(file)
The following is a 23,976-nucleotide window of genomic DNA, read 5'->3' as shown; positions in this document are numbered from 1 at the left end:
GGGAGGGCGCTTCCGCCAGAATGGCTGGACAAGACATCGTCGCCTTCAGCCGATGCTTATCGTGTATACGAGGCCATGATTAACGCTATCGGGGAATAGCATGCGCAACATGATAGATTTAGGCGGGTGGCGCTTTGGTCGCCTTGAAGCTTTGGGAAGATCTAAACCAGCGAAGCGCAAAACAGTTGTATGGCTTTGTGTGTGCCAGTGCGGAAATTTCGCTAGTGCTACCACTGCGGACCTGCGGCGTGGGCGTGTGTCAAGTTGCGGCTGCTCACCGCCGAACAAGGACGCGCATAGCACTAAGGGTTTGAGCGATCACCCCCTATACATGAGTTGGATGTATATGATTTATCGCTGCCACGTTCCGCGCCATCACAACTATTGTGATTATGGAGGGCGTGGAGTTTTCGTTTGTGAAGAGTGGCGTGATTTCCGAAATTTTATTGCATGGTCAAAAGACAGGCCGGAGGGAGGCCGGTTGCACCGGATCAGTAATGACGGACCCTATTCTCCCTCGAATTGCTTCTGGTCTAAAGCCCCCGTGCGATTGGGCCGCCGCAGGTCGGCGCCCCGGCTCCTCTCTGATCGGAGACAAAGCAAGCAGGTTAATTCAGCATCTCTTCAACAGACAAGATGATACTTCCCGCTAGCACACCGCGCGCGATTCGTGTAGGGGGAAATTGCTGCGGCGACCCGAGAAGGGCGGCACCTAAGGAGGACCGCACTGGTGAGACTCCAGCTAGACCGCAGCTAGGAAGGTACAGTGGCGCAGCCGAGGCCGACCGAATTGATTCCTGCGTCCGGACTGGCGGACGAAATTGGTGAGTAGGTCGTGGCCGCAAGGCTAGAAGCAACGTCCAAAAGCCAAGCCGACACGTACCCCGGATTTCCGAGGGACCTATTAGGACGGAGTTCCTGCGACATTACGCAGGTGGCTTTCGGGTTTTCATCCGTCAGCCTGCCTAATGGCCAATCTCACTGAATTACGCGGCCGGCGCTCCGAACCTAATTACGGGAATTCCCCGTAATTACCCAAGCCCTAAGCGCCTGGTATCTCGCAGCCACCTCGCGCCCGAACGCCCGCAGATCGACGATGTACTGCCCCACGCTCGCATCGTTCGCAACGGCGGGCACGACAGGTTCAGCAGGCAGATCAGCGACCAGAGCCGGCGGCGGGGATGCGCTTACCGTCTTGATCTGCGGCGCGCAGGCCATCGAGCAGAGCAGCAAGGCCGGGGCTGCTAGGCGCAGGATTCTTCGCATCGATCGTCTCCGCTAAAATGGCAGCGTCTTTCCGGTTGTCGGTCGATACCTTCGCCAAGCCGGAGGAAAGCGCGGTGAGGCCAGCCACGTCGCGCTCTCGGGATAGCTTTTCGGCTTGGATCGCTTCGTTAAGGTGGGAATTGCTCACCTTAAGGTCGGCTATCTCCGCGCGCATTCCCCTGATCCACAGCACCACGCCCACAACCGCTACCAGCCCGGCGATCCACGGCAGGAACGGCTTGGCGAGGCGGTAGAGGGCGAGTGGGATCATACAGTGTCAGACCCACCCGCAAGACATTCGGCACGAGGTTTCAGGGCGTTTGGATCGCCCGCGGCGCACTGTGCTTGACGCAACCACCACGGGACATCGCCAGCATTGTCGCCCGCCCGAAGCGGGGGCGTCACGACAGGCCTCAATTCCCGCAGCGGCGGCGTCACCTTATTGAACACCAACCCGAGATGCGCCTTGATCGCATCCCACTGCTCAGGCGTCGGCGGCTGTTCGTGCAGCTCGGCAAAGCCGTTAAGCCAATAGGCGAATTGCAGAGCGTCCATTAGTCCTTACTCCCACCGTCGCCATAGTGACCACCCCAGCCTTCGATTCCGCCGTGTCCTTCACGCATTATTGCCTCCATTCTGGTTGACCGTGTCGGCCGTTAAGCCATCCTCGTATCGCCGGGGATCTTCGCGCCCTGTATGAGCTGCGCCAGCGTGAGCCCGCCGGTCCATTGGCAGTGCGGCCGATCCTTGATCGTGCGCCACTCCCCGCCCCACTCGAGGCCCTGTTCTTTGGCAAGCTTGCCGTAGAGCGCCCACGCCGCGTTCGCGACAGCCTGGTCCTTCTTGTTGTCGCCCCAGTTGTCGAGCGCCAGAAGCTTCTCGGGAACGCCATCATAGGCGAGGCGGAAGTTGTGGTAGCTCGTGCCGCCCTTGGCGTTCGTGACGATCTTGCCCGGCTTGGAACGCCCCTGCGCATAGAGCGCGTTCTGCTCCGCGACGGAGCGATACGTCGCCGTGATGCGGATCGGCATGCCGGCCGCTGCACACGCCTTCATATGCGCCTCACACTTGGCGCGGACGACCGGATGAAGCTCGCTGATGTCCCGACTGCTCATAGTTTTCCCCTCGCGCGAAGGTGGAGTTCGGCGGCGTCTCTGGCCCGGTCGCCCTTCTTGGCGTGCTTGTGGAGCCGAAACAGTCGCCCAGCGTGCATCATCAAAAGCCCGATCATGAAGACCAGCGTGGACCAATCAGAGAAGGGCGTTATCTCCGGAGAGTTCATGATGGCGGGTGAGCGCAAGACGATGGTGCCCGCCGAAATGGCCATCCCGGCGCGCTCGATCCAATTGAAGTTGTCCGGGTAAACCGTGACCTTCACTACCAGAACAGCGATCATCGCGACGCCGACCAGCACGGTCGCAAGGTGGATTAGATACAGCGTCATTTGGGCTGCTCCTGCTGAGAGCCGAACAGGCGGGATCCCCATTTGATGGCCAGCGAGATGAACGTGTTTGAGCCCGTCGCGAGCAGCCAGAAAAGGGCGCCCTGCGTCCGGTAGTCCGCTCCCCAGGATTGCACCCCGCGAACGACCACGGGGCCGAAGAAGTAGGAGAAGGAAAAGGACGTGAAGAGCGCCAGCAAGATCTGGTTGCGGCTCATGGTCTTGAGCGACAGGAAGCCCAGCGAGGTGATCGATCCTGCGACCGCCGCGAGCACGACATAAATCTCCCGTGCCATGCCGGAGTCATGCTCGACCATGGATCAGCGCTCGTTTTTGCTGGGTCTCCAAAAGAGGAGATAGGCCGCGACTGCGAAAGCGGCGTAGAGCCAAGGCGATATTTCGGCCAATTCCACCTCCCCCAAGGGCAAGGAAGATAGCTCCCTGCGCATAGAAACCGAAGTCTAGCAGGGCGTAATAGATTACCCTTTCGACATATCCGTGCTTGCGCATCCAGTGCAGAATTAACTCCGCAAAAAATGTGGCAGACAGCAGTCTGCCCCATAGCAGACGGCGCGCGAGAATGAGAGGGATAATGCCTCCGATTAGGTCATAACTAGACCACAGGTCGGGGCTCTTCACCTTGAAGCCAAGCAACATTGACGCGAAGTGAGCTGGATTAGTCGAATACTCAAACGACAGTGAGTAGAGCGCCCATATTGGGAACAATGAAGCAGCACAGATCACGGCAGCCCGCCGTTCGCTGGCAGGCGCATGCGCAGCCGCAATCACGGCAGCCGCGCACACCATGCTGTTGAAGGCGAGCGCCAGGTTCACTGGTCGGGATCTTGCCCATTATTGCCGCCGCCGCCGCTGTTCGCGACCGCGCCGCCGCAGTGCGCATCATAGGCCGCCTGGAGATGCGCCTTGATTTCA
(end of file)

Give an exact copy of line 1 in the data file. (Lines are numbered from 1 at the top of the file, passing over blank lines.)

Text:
The following is a 23,976-nucleotide window of genomic DNA, read 5'->3' as shown; positions in this document are numbered from 1 at the left end: